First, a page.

Kathleen Cullen: Your background had been in law and the academic side of politics before you decided to focus on art. Can you describe how that happened?
Greg Smith: I've been engaged with a passion for beauty for as long as I can remember. Being raised by four amazing women who were professionally or by avocation involved in music, drawing and fashion, certainly shaped my life. At six I was out in the sun with artists' oil paints, black electric tape, and a brush looking to create arte povera Mondrian interpretations on canvas boards. Their absence from my attic would imply my mother's curatorial disapproval. But this passion grew and though I was talented at tennis and teaching it to raise a little money for law school, l always loved it for its beauty (Go Roger Federer!) and spirit more than the competitive aspects. In a strange way the same was true for my love of the law. I had the good fortune to have been the law clerk to The Reader's Digest throughout most of law school. Where I worked there were fine art masterpieces everywhere. So when I first started earning money I bought a little Jean Michel Folon piece, "Le Voyage" and later saw it featured in TIME magazine. It turned out to be an allegory for the rest of my life; a voyage in art, music, law, and tennis.
As to art, my affection for prints, to be honest, is because I feel that the best way to bring fine art to the most people is through fine art works on paper. While I’ve certainly worked around many people who could likely afford the paintings of the giants. They have never been a large part of my social circle and I'm much more interested in bringing the pleasure of the ownership of works of art by those same giants to the wonderful, sensitive, intelligent, and aspirational yet perhaps less well-heeled members of the public.
KC: What were your thoughts in doing this politically oriented show at this time?
GS: Well we live in interesting times, do we not? In fact, it occurs to me that "May You Live in Interesting Times" was the title of the last Venice Biennale which I was able to attend on separate occasions last year. While I don’t think that the Biennale was focused on the political aspects of art, per se, there is no denying that politics and the culture wars associated with politics have a long, deep and storied place in international fine art. There was no shortage of reference points on a plethora of political subjects in Venice. As for me, I wanted to highlight some aspects of my collection that speak to the themes of politics and culture. Of course, the show is not meant to come even remotely close to an exhaustive survey, but I hope it's entertaining and a little thought provoking in this election year. I wanted to launch this now just to be part of the conversation.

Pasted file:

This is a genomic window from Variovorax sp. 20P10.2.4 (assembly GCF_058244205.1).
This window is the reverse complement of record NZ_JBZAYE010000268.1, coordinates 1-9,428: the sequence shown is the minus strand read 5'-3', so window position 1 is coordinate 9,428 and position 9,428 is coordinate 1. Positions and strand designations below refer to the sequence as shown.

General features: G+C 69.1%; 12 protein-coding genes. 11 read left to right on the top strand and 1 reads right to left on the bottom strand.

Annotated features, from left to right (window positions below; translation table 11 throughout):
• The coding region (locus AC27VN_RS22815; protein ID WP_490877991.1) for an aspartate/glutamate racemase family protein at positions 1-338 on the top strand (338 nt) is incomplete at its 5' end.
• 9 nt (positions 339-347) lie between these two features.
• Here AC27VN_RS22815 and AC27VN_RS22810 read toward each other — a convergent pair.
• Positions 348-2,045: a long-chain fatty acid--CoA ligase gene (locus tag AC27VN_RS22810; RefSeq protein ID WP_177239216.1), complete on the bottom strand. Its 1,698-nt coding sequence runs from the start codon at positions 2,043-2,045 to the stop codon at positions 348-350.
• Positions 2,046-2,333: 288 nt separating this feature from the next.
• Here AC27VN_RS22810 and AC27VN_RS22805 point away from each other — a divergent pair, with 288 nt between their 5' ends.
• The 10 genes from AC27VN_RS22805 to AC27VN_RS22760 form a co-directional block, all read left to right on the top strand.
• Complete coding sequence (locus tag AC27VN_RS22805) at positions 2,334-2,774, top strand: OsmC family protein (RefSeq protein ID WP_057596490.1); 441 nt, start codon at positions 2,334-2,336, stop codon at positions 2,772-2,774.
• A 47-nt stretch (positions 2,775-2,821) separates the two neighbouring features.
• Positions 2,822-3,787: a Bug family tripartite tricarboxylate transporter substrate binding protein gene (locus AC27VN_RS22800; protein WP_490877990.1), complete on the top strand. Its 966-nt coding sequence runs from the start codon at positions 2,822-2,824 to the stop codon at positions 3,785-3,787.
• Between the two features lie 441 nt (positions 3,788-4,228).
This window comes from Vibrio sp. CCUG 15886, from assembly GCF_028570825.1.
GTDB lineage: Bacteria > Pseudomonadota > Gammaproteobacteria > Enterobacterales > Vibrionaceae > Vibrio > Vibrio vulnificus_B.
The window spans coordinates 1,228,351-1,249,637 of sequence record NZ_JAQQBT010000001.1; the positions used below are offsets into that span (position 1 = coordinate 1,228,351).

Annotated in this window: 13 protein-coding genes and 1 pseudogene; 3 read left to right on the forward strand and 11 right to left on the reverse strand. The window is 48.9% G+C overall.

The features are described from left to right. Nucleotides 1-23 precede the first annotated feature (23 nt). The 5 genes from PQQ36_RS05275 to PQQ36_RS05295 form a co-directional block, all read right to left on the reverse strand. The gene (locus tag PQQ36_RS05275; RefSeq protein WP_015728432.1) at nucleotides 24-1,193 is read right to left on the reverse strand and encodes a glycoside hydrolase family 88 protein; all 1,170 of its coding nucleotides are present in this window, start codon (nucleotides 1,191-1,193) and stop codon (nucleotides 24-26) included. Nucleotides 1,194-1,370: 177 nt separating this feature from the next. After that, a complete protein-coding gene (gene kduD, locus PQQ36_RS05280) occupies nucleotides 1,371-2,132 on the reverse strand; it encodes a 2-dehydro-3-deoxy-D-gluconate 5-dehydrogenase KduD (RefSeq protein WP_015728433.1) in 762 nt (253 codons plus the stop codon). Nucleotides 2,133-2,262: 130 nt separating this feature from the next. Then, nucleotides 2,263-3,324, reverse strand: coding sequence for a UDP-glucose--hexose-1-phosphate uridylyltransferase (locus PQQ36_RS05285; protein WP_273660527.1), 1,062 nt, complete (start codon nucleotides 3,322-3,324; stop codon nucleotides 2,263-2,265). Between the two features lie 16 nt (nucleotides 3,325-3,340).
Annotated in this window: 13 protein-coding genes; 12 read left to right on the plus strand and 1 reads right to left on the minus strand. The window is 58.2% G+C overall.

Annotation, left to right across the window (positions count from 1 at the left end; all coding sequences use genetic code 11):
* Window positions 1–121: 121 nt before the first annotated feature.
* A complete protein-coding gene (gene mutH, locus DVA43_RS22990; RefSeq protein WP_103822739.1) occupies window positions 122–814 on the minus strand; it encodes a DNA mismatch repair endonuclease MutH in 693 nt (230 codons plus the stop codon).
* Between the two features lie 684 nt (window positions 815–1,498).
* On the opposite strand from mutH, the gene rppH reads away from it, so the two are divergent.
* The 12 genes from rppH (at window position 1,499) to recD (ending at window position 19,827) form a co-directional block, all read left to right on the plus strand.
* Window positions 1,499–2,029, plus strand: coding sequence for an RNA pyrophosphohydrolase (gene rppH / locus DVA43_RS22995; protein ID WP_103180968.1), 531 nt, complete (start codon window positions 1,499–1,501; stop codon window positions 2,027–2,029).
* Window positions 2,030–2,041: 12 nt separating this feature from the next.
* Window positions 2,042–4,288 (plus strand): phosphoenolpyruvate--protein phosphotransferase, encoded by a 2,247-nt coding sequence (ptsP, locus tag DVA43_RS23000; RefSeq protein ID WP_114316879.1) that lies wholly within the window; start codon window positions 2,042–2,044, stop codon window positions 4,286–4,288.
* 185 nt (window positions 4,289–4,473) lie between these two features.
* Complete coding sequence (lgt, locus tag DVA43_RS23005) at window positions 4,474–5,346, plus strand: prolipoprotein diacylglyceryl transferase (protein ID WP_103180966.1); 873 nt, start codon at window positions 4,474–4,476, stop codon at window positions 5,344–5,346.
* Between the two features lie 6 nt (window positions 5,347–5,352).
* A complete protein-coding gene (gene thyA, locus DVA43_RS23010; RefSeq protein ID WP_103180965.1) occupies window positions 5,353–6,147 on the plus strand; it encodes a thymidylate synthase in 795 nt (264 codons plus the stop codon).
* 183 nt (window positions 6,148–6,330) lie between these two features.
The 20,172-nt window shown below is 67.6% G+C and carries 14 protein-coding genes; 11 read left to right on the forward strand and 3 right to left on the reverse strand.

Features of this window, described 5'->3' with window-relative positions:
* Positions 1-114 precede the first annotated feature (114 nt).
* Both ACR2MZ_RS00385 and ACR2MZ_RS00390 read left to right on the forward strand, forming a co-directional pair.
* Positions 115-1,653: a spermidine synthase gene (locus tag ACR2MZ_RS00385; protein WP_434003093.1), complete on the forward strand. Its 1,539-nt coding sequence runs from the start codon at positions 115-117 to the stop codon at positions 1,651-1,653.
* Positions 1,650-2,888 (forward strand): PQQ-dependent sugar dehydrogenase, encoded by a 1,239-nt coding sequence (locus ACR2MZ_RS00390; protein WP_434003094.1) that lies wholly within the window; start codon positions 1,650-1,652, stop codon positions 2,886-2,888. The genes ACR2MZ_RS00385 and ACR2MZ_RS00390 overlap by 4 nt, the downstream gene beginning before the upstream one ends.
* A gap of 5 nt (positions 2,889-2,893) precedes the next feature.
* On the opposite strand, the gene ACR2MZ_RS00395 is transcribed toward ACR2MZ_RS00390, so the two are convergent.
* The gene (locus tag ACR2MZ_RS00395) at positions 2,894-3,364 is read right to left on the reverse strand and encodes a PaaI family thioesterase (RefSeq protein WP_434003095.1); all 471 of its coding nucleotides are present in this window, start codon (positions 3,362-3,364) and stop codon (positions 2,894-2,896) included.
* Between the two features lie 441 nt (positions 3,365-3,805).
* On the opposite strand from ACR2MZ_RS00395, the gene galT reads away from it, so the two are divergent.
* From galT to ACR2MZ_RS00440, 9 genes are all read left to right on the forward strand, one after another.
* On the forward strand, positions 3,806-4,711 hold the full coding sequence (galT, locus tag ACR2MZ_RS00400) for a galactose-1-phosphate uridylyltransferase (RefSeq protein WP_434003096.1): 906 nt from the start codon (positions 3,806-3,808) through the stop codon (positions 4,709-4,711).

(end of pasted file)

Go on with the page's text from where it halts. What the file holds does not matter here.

KC: In some of the pieces in the show, iconic figures include Mao, Gorbachev, and Trump. In some ways these leaders are objectified. What do you think is the artists' goal in including these figures?
GS: I think the goal for any individual artist may be different in his or her own mind. But the mere representation of a major political or cultural figure is, in itself, going to create a conversation in the mind of the viewer. In some cases, it seems clear to me that the full dialogue that an individual image may be seeking to subsume can be quite complicated and even to the point where the beauty, or let's say visual appeal, of a piece can sort of camouflage its broader political or cultural meaning. It's interesting.
KC: The show also includes the Mel Bochner piece "Kick Against The Pricks." This is done in a very different style than other work in the show. What was his original intent and in what way is the work reframed given the context of what's going on today?